Back to School Blog Hop: Bury Quilt Thread

BTS 16 Teri Lucas

Welcome to the Back to School Blog Hop hosted by Sam Hunter (Hunter’s Design Studio). Thanks Sam! Thirty-two days of tutorials by quilters and sewists, ready to share their experience and tips. At the bottom of the tutorial are links to each of the other participants in the hop. So many great tutorials!

One hundred years ago, when I learned to machine quilt the teacher (Carol Brubaker Martin) taught us many ways to handle thread ends when beginning and ending machine quilting. I settled on, and teach burying the thread ends with a needle and thread. This method gets the thread out of the way so the quilting can progress merrily along. Eventually I will update the PDF on the Tutorials and Helpful Hints page.

bury thread step one start here
Step one, get ready to stitch. Get the quilt under the needle where you want to start quilting.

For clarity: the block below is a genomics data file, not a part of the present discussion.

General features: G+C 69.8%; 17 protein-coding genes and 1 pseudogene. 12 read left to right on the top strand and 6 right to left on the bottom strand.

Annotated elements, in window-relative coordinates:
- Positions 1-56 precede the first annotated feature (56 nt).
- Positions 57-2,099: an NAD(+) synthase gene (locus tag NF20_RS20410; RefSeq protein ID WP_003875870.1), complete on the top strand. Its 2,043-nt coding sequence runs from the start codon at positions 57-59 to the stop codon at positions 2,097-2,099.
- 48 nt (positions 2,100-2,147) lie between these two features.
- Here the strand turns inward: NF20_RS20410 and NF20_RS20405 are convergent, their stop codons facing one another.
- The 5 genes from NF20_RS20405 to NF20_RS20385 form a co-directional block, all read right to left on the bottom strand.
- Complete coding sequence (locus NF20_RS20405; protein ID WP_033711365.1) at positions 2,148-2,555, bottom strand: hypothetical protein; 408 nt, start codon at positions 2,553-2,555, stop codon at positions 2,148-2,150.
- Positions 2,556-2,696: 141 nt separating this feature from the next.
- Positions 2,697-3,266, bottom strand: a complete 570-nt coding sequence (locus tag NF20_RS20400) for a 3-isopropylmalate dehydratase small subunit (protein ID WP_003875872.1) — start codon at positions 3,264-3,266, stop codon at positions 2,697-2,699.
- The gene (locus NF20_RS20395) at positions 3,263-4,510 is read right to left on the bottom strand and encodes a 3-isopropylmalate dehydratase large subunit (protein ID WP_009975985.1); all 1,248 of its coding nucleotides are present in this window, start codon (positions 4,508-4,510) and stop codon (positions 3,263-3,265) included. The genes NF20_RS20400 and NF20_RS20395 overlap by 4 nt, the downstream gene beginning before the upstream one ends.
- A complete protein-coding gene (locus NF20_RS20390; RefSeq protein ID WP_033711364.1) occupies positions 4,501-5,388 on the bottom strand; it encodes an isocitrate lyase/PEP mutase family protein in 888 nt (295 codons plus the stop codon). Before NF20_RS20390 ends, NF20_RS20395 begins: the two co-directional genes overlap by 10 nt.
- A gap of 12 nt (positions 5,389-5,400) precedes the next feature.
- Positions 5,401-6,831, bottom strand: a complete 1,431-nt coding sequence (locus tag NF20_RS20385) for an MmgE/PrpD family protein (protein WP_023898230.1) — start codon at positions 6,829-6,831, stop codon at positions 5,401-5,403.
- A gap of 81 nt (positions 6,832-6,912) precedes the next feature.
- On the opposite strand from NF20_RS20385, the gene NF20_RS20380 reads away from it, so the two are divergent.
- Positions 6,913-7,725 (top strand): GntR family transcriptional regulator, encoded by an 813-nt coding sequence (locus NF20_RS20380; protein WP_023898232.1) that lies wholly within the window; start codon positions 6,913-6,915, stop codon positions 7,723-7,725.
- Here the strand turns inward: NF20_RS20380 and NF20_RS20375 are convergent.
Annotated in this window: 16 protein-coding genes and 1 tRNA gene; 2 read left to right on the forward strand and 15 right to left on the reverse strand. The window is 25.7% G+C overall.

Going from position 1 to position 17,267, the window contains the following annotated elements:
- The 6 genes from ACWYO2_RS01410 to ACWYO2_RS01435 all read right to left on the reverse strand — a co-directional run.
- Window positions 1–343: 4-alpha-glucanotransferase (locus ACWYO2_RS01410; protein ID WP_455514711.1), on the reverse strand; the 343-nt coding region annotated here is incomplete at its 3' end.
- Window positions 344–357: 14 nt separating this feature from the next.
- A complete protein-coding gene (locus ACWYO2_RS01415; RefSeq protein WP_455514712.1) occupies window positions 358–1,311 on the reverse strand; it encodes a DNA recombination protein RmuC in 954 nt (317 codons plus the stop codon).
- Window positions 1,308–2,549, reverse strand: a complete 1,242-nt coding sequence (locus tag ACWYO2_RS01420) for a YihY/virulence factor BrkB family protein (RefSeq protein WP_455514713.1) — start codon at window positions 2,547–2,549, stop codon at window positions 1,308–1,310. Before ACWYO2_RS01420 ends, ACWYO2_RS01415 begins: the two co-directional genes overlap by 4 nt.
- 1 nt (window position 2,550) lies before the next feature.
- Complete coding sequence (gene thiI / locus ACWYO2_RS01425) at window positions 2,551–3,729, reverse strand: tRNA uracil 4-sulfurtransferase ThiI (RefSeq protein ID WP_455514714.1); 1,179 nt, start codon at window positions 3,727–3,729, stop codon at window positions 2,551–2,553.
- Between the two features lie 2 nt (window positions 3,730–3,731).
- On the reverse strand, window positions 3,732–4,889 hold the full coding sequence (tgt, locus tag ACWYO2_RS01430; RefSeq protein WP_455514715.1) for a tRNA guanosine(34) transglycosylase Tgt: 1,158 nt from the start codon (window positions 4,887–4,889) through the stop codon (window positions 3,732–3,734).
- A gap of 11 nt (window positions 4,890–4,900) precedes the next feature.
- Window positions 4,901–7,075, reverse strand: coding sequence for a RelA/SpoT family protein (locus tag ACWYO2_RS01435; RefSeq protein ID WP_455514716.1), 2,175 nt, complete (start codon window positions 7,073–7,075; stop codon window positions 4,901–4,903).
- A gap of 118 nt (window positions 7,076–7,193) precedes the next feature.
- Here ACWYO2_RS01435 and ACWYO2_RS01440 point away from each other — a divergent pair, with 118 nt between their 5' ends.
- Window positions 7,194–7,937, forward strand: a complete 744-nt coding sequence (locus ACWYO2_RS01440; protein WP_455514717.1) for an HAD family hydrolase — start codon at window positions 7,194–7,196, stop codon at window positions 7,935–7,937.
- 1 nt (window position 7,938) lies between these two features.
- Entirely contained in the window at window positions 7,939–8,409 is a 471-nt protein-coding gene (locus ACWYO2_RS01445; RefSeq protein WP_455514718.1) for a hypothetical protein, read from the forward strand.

bury thread step two drop needle
Holding onto the thread, my hands are over there <—-, drop the needle into the quilt.
bury thread step three needle up bring up bobbin
Bring the needle up, and pull on the top thread to pull the bobbin thread to the top of the quilt.
bury thread step four drop needle hold onto thread
Drop the needle back into the same hole. I use the hand wheel for more control.
bury thread step five get started stitching
Get started stitching. Move far enough away from the needle to make room for your hands.
bury thread step six trim thread ends
Clip the thread ends to the same length. This makes the next few steps so much easier.
bury thread step seven thread the needle
I use a Spiral Eye Needle to bury the thread. The opening on the side makes threading quick and easy. Alternately you can use use a quilting needle (size 9 or 10) and a needle threader to thread BOTH threads through the eye. Make a loop of thread, and pull the needle through the loop to make the knot. Alternately wrap the thread around the needle three or four times near the quilt.